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UNDERSTANDING LOW BACK PAIN AND TREATMENT

There are many causes of low back pain, but you can help minimize and treat this issue by understanding the anatomy and diagnosis of the lower back.

In the US, low back pain is one of the most common conditions and one of the leading causes of physician visits. In fact, at least four out of five adults will experience low back pain at some point in their lives.

Low back pain is typically classified as either acute or chronic:

•  Acute back pain is short term, generally lasting from a few days to a few weeks. Some acute pain syndromes can become more serious if left untreated.

•  Chronic back pain is generally defined as pain that persists for more than three months. The pain may be progressive, or may occasionally flare up and then return to a lower level of pain. With chronic low back pain, the exact cause of the pain can sometimes be difficult to determine.

The causes of low back pain can be very complex, and there are many structures in the low back that can cause pain. Any of the following parts of spinal anatomy are typical sources of low back pain.

•  The large nerve roots in the low back that go to the legs and arms may be irritated

•  The smaller nerves that innervate the spine in the low back may be irritated

•  The large paired lower back muscles (erector spinae) may be strained

•  The bones, ligaments or joints may be damaged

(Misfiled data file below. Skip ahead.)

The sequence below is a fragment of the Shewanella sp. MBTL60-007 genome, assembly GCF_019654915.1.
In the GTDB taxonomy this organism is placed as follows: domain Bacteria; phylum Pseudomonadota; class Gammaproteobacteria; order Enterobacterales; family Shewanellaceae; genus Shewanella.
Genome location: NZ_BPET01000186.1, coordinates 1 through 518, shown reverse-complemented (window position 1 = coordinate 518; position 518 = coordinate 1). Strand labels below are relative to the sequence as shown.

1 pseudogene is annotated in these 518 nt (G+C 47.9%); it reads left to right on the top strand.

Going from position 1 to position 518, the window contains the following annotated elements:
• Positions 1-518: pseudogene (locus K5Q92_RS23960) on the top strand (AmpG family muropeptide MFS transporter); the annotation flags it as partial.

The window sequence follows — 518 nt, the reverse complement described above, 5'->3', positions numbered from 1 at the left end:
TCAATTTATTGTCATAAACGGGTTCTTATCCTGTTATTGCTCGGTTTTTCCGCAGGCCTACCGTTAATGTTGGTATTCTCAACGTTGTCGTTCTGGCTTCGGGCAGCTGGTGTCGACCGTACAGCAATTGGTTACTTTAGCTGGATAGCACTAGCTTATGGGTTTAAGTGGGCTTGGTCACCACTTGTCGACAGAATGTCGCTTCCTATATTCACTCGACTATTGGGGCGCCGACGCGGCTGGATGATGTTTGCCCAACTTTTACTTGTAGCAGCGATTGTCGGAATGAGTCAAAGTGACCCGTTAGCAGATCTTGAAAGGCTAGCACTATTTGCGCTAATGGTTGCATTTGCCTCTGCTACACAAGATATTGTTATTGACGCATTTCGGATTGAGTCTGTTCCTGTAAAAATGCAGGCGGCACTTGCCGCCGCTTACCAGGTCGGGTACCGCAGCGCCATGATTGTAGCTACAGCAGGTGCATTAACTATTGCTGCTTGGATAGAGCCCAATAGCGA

•  The intervertebral disc may be damaged

It is important to note that many types of low back pain actually have no known anatomical cause and the vast majority of lower back pain conditions will get better with time and can be addressed with conservative treatments. However, if you experience these symptoms you should seek medical attention immediately:

•  Sudden bowel and/or bladder dysfunction

•  Progressive weakness in the legs

•  Severe, continuous abdominal and low back pain

People with fever and chills, history of cancer with recent weight loss, or who have just suffered a severe trauma should also seek immediate medical attention.

Unfortunately, sometimes lower back pain can be caused by damage to the muscles or ligaments.   This can be avoided and sometimes remedied by working the muscles out properly with a certified trainer or physical therapist.  

To learn more about exercises to help with lower back pain, click on this link